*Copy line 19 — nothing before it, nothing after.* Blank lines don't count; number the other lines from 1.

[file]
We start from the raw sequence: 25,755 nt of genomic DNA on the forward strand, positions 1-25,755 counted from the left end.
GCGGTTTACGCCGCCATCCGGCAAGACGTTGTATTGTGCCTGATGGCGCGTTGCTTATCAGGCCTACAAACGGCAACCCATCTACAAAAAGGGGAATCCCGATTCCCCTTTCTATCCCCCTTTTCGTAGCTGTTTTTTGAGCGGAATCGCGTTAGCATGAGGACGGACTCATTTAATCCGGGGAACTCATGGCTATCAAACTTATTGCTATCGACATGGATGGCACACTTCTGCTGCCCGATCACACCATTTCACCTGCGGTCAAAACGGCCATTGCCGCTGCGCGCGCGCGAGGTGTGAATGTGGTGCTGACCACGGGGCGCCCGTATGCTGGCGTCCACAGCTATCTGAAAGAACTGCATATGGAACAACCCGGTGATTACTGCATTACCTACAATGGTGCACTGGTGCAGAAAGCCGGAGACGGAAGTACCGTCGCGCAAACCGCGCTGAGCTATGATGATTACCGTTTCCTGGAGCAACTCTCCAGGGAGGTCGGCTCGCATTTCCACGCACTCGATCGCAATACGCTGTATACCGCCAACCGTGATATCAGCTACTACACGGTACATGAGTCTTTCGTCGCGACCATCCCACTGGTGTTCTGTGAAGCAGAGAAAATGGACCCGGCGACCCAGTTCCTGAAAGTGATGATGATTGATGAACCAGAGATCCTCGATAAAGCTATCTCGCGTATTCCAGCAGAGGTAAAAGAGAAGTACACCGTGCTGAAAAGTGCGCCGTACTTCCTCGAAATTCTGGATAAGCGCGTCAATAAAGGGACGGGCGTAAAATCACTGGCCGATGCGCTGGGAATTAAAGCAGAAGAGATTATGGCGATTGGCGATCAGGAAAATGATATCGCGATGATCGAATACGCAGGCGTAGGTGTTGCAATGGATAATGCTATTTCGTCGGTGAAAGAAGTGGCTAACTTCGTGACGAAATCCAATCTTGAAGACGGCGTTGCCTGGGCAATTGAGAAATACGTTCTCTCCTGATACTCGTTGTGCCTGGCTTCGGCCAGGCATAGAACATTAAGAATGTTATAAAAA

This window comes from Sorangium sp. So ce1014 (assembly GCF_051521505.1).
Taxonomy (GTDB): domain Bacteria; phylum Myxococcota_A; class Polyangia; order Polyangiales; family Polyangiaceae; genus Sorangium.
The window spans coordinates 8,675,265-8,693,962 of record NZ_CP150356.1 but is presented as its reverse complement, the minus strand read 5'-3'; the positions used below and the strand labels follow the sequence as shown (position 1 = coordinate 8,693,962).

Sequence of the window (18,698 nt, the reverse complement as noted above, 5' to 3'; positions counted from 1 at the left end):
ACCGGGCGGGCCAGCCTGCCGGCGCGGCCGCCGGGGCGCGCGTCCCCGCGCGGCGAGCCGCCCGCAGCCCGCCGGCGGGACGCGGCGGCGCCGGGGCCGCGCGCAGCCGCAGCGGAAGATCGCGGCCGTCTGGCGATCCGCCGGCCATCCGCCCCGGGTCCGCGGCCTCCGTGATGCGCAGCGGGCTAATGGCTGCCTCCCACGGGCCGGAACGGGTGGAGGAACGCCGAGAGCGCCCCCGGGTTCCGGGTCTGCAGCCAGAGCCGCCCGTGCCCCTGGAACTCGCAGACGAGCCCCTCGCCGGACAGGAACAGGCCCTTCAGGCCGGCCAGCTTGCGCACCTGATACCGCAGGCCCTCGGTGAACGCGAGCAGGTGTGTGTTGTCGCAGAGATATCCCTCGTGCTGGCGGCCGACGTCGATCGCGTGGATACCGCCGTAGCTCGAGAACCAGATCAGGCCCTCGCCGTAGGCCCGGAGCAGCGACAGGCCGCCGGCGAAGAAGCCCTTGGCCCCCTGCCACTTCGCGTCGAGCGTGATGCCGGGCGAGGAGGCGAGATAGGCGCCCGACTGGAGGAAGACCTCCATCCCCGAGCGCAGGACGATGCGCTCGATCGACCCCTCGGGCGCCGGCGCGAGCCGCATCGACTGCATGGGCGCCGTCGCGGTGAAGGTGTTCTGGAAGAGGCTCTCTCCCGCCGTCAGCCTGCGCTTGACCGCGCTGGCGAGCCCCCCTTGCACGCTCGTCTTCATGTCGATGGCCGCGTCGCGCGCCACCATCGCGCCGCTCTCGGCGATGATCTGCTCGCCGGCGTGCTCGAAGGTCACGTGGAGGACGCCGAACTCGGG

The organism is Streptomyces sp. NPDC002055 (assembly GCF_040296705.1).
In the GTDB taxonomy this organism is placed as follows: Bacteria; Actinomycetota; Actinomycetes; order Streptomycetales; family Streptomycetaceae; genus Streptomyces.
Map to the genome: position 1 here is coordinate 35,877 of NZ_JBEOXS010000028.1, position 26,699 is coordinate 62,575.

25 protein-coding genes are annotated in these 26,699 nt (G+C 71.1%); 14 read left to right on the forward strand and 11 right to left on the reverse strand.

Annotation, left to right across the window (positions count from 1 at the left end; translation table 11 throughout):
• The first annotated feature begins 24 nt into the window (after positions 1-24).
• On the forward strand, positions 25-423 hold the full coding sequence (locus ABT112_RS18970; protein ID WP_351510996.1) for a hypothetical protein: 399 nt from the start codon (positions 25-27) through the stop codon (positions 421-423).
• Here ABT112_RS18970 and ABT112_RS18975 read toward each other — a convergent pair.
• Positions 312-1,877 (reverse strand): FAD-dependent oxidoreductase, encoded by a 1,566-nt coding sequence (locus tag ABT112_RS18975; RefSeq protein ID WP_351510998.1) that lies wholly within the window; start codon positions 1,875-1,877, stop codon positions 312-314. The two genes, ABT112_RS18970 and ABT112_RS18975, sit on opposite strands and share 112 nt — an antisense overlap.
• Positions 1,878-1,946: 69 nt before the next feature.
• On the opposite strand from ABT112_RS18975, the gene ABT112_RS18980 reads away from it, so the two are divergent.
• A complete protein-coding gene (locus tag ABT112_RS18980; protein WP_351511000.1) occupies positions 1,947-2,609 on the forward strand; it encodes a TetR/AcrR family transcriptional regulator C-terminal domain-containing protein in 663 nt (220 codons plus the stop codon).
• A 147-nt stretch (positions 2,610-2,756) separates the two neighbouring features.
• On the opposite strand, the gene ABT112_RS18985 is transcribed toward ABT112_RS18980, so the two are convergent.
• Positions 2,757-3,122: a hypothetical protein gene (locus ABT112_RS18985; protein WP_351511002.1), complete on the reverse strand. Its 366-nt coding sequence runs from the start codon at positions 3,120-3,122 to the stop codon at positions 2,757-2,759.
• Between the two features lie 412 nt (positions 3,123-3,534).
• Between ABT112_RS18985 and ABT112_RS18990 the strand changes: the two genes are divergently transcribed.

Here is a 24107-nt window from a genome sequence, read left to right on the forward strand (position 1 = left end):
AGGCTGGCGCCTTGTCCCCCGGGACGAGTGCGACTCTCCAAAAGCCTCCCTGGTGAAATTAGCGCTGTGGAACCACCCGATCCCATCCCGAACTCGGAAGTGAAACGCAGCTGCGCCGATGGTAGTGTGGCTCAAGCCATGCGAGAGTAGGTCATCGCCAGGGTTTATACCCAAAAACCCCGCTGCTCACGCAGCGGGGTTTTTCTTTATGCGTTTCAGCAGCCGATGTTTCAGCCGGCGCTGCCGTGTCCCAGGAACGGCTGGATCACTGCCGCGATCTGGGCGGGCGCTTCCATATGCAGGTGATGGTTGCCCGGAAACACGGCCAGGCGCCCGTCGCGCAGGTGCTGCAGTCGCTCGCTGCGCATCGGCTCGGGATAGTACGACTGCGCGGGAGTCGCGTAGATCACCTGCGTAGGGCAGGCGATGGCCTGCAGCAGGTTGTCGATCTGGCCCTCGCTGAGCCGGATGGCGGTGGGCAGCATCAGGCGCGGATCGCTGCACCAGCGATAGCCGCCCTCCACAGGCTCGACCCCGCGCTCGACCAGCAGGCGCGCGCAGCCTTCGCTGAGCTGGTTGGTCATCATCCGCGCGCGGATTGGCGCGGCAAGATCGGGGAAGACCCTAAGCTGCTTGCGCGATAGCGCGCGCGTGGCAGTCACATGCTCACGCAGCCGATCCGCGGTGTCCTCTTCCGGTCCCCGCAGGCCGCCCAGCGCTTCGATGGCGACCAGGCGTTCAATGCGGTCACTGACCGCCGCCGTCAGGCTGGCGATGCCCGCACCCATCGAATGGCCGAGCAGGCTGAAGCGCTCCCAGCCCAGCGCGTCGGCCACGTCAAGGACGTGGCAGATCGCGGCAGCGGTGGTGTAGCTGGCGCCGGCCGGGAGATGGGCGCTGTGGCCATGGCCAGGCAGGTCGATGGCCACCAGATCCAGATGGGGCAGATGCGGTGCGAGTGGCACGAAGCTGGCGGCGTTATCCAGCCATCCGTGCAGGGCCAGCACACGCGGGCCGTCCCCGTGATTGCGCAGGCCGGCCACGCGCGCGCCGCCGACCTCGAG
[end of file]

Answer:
• A complete protein-coding gene (locus tag ABT112_RS18980; protein WP_351511000.1) occupies positions 1,947-2,609 on the forward strand; it encodes a TetR/AcrR family transcriptional regulator C-terminal domain-containing protein in 663 nt (220 codons plus the stop codon).